Friday, 20 February 2009


Once again I'm posting a blog from an Hotel room, this time in Germany! So not much progress this week, although I guess it does give me chance to update the blog! As I indicated in an earlier post, I have managed to do some painting recently, even just an hour or so of an evening means that some progress is being made. I thought I'd say a few words about my painting techniques, though I am not especially good at it! And all I know is what I have read or been told by those much better at it!
I generally use enamel paints, though I do use artists acrylics for scenic work, weathering etc. Enamels stick to most things with minimal preparation, but whitemetal and brass gets a coat of Halfords primer in the garage first. I always buy matt paints, well - usually! I never stir or shake the paints, instead I extract some of the pigment from the bottom of the tin using a matchstick, and mix in a suitable container, the Ferro Rocher chocolate boxes are ideal (you will need to eat the contents first!). This means that different colours are easily mixed, and the paint can be thinned as required with enamel thinners - I have a big tin and use a pipette (from Squires of Bognor). The big advantage though is that the paint does not go off, as the pigment stays unmixed under the oil, the tins last for years without drying out. I use dry-brushing, though it doesn't always work that well for me, I also do a lot of weathering using washes of well-thinned acrylics - after all, if it goes wrong it can be washed off the enamel base-coat easily!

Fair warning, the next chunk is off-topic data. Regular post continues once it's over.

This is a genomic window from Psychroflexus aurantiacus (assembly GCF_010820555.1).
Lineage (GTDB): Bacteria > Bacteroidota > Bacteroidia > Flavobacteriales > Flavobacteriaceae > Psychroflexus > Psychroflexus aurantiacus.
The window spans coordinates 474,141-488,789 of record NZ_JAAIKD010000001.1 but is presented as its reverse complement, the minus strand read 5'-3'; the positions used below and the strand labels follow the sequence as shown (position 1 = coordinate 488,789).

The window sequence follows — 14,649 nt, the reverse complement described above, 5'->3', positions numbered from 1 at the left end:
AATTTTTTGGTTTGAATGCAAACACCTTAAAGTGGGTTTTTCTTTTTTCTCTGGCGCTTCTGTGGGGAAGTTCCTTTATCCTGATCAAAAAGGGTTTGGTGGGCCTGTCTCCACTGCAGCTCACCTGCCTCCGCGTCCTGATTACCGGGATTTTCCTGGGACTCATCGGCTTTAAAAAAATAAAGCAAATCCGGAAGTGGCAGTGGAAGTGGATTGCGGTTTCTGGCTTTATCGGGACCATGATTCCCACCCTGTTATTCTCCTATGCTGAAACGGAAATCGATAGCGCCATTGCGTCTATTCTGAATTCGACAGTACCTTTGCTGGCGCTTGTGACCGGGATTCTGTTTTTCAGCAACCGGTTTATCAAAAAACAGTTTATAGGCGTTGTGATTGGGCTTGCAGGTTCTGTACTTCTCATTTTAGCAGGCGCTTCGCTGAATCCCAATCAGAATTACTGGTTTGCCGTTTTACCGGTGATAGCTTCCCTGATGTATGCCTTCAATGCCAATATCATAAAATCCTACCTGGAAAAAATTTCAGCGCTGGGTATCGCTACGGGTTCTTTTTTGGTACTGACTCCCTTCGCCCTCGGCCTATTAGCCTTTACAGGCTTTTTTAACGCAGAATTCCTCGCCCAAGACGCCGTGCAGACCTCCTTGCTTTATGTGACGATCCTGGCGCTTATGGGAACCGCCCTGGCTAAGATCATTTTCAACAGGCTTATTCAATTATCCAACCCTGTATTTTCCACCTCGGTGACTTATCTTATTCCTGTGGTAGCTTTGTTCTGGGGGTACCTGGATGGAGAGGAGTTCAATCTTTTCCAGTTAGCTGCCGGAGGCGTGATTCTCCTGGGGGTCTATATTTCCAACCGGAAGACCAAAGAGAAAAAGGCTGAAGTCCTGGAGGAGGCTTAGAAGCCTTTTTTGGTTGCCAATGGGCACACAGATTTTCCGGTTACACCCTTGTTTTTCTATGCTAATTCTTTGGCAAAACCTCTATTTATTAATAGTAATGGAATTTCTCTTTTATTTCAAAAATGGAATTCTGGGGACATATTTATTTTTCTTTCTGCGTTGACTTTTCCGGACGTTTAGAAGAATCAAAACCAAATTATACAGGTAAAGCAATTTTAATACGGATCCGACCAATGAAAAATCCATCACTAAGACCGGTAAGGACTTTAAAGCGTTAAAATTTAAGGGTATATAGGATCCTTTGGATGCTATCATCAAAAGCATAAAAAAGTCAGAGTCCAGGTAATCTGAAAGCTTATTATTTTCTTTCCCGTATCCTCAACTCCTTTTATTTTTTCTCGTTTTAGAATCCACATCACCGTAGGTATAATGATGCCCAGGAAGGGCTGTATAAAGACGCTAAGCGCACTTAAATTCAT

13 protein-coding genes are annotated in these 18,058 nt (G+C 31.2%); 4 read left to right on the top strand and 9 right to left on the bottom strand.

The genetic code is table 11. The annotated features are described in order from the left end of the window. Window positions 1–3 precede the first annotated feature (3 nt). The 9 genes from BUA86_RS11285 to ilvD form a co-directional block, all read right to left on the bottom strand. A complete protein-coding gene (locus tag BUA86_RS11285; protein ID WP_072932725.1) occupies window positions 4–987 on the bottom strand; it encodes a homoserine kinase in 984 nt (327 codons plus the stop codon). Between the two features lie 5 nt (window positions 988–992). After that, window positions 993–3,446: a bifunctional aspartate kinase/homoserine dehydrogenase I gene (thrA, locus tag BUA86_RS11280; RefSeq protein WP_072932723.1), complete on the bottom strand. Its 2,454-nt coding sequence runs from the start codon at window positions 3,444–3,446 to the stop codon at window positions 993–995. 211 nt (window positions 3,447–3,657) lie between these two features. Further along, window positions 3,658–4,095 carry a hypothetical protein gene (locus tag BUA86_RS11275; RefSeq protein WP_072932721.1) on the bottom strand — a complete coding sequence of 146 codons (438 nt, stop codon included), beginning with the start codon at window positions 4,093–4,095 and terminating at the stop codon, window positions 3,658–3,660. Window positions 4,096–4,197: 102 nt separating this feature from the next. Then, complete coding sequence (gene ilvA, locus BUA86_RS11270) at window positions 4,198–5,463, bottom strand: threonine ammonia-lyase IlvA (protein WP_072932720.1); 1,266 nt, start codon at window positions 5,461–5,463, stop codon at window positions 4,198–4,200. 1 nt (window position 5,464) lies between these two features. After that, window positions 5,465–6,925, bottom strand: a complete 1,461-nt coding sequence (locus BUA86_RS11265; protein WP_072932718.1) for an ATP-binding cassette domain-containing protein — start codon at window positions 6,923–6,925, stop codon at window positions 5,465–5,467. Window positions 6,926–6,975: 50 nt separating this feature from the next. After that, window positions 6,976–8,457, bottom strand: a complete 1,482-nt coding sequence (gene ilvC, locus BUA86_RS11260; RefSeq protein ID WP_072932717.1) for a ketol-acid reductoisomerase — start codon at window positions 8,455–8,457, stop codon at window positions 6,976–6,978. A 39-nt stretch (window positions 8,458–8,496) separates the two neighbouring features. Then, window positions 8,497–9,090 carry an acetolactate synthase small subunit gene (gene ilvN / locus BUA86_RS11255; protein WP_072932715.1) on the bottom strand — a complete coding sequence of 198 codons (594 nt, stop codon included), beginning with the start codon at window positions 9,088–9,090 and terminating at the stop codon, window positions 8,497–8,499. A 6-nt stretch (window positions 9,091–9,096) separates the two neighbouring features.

The picture below shows this technique in use. The lower photo shows what is being painted at the moment - the collection of wagons seen earlier, the lorry and also a trailer and cart, and the people I got for Christmas. There are also some packing cases for the factory and some other details to be painted. Also in the picture are some Microtrains couplers I've been making up for the wagons, and a plasticard jug I use to assemble them.

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Anonymous said...

Meanwhile in a parallel universe!

I use small fish paste bottles well washed because they seal and so I can keep the pigment for re-use or a second coat. As a thinner I use Windsor & Newton English Distilled Turpentine because I like the smell ( ! ) and it seems to keep the paint matt.

As to the life of paint I'm still using the remains of a bottle of Humbrol gold/brass that I bought in the 60's. Made to last.
As to modelling in a hotel room in Germany I used to photograph the trains/trams.

Thanks again Michael.

Michael Campbell said...

I didn't get much time for sight-seeing, and it was generally dark by the time I got back to the hotel! And airport security regulations mean that carrying the neccessary items to do some modelling is a bit risky!